Food & Home

1 Neapolitan-Style Pizza Dough, 3 Flavor Combos

Written by: Margaret Willes


Published on: April 18, 2024

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Photo courtesy of Eva Kolenko

Crowned by a rim of pillowy-soft, leopard-spotted crust and topped with tomato sauce, mozzarella, and basil, a classic Neapolitan is a master class in simplicity. While some cooks might leave the pizza making to the pros, food writer Alexandra Stafford proves with her latest cookbook, Pizza Night, that slinging your own pies at home can be not only tasty but also entirely achievable. With 4 doughs, 52 pizzas, and 52 complementary salads, it’s packed with enough home-cook-friendly recipes for an entire year. Here, Stafford shares three pizza recipes from her new release, all featuring her Neapolitan-style dough, plus some of her best pizza-making tips.

  1. Alexandra Stafford
    Pizza Night
    Bookshop, $27.90SHOP NOW


  • Neapolitanish Pizza Dough

    Neapolitanish Pizza Dough

    A true Neapolitan is traditionally baked in a wood-burning oven for no more than 90 seconds at around 900 degrees Fahrenheit. Since consumer-grade ovens generally top out at 500 or 550 degrees, it can be tough to do it full justice in a home kitchen—but Stafford’s recipe is close to perfection. It calls for a bit more water than you’d usually find in a Neapolitan dough, which helps accommodate the longer bake time while still ensuring a cloudlike texture.



  • Peach Pizza with Jalapeño, Prosciutto, and Crème Fraîche

    Peach Pizza with Jalapeño, Prosciutto, and Crème Fraîche

    Balancing sweet, salty, and spicy in every bite, Stafford’s creation employs her number one favorite pizza topping: crème fraîche. “I love a white pizza, and I feel like it adds a nice richness, but with that tang,” she says. To round it all out, serve the pizza with a bed of bitter greens—arugula, radicchio, endive—lightly dressed with equal parts olive oil and aged balsamic, shaved Parmesan, and salt. (This would make a great side for any pizza.)


  • Roasted Broccoli Pizza with Tomato Butter and Olives

    Roasted Broccoli Pizza with Tomato Butter and Olives

    Deemed by Stafford to be “a revelation,” the tomato butter requires minimal but high-quality ingredients. “You roast the tomatoes with the onions, purée it with a little bit of water, and then add butter after—and it’s the most flavorful sauce,” she says. Given the availability of good cherry tomatoes year-round, it’s a solid choice for a pizza sauce no matter the season.


  • Roasted Hatch Chile Pizza with Corn and Oaxaca Cheese

    Roasted Hatch Chile Pizza with Corn and Oaxaca Cheese

    Stafford created this unexpected flavor combo by looking to esquites, a popular Mexican street corn salad made with mayonnaise, lime juice, and chile powder. To anyone unconvinced that mayo belongs on a pizza: “So many of my recipe testers loved this one so much, and they were so surprised that mayonnaise on pizza would actually be delicious,” she says.



In the world of pizza making, Stafford says a successful outcome is determined by a series of small but important details. “The more you make it, the more you understand what the dough looks like, how it handles, what flours you have, how your oven behaves,” she says. “It’s almost like a language.” Here, she imparts some pizza-making wisdom.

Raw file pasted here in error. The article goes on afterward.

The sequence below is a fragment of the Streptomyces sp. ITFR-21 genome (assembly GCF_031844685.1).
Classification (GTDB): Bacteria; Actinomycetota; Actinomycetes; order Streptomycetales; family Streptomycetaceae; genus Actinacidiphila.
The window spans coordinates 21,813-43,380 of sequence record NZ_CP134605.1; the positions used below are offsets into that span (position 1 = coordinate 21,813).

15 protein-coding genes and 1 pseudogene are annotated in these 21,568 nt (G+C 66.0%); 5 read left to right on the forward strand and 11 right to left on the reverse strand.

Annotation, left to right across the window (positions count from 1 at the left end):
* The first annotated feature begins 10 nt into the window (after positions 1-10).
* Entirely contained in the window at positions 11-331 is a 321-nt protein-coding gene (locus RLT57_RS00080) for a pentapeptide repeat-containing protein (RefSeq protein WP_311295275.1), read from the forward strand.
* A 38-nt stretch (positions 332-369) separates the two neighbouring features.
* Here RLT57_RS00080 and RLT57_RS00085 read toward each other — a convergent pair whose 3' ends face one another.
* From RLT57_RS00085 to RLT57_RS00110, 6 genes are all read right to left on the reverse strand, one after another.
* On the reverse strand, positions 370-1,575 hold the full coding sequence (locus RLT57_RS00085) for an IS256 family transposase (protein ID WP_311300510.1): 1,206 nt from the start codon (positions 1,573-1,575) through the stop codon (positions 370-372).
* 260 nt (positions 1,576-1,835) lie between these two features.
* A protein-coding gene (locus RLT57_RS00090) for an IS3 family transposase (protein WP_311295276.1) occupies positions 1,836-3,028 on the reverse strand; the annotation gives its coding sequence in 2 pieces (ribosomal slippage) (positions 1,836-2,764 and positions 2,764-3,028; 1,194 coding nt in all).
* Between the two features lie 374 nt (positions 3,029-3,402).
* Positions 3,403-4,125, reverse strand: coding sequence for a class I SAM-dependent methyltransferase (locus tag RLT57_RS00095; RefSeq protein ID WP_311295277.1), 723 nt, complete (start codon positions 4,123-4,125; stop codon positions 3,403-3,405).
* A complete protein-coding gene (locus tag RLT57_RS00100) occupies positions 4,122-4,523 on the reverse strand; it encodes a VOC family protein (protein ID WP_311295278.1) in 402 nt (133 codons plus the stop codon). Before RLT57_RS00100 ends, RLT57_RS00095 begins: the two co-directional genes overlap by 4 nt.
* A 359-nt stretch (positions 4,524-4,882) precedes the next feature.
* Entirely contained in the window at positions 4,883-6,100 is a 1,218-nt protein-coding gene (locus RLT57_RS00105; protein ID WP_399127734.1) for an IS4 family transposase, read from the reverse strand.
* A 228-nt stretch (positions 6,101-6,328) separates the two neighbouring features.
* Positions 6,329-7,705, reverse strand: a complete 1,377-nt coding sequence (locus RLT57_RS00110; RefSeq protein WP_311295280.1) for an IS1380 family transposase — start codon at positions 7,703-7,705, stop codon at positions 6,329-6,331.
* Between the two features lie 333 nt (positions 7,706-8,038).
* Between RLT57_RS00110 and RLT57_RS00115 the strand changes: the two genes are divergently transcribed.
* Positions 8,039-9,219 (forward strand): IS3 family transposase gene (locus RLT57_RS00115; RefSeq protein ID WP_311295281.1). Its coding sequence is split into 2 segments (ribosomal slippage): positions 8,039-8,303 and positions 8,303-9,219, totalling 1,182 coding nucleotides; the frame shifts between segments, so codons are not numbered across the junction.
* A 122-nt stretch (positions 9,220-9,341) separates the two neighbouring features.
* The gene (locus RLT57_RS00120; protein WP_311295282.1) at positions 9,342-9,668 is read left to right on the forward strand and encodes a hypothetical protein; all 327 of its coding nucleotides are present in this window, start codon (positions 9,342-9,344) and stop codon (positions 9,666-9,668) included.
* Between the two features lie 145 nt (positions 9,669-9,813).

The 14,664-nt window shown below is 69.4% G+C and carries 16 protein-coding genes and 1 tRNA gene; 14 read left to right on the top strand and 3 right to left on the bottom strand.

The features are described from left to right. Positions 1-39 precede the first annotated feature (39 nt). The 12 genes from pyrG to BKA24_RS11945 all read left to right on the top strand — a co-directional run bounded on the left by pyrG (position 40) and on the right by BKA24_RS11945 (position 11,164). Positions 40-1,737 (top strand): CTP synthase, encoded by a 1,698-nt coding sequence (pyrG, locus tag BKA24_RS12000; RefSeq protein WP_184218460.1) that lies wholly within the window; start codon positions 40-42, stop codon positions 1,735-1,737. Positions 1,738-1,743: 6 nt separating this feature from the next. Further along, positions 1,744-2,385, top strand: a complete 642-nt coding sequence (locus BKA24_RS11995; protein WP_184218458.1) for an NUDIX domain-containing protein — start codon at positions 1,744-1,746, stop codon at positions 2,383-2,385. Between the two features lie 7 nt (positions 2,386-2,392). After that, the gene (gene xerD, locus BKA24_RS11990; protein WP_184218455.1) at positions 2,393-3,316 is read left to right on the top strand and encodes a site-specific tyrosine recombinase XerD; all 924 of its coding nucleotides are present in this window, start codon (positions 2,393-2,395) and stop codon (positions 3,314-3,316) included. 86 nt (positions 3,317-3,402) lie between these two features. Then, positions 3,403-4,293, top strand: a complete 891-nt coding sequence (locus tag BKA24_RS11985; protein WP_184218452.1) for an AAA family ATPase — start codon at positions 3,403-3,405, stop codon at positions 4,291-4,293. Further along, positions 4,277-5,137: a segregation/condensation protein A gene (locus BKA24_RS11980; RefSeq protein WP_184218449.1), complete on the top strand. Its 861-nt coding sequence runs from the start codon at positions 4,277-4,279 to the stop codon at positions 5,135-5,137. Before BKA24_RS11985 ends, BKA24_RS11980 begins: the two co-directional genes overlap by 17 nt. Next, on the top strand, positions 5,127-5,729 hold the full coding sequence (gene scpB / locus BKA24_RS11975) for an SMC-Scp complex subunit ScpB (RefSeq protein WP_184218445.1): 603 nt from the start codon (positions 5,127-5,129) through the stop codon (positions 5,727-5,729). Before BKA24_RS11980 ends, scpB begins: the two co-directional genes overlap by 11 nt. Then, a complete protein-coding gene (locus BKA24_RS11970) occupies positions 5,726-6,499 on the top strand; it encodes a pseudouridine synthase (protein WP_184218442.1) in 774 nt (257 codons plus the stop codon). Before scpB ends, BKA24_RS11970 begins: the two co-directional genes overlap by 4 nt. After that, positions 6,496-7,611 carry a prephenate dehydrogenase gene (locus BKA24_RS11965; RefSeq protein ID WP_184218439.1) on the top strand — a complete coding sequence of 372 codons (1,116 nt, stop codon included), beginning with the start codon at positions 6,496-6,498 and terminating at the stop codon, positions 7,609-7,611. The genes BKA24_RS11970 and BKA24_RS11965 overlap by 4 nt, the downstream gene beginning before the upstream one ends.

• For optimal results, use a scale. You’ve probably heard it before, but Stafford says this is by far the most crucial piece of advice she can give. “Getting [your dough] to work could be a matter of 25 grams of water, and if you’re not measuring precisely, then you can’t troubleshoot in a meaningful way.” A simple no-frills digital scale will do the job nicely.
  • Improve your crust with a baking steel. Similar to a baking stone but better at retaining heat, a baking steel is a worthy (and game-changing) investment for cooks who want to elevate their crust without buying an outdoor oven. “It transfers the heat from the surface to the dough faster, and that’s what creates those nice air pockets in the dough,” she says. If you aren’t yet ready to invest in a steel, bake your pizza on the reverse of an old sheet pan.
  • Make sure the dough is adequately salted. “People are afraid of salt, but you should really use between 2 to 3 percent [of] the weight of the flour,” Stafford says. (In the dough recipe above, that equates to about 15 grams for 550 grams of flour.) “It does not taste too salty, and it ensures that your dough is seasoned. It slows fermentation. It strengthens the gluten.”
  • Don’t rush it. While it’s possible to make good pizza in a few hours, great pizza needs a longer fermentation, which ensures a more complex flavor and airy texture (the dough will also be easier to handle). “Make your dough a couple nights before your pizza night. It’s not a lot of hands-on time—it’s just planning ahead,” she says. “Make your dough, let it rise overnight, ball it up the next day, put it in the fridge for a couple days, for as long as a week.” In particular, resist the temptation to rush the final proof, in which you bring the dough back to room temperature a few hours before baking.
  • If using store-bought dough, let it rest. Stafford gets it: Even the simplest dough recipes might be more than some cooks are up for. While premade doughs can be finicky—they’ll sometimes contract once you’ve stretched them—you can remedy the issue by letting them sit at room temperature for two to three hours (or even longer) before working with them. (While most grocery stores carry both fresh and frozen options, check at your local bakery or pizzeria as well; many will sell their own dough.)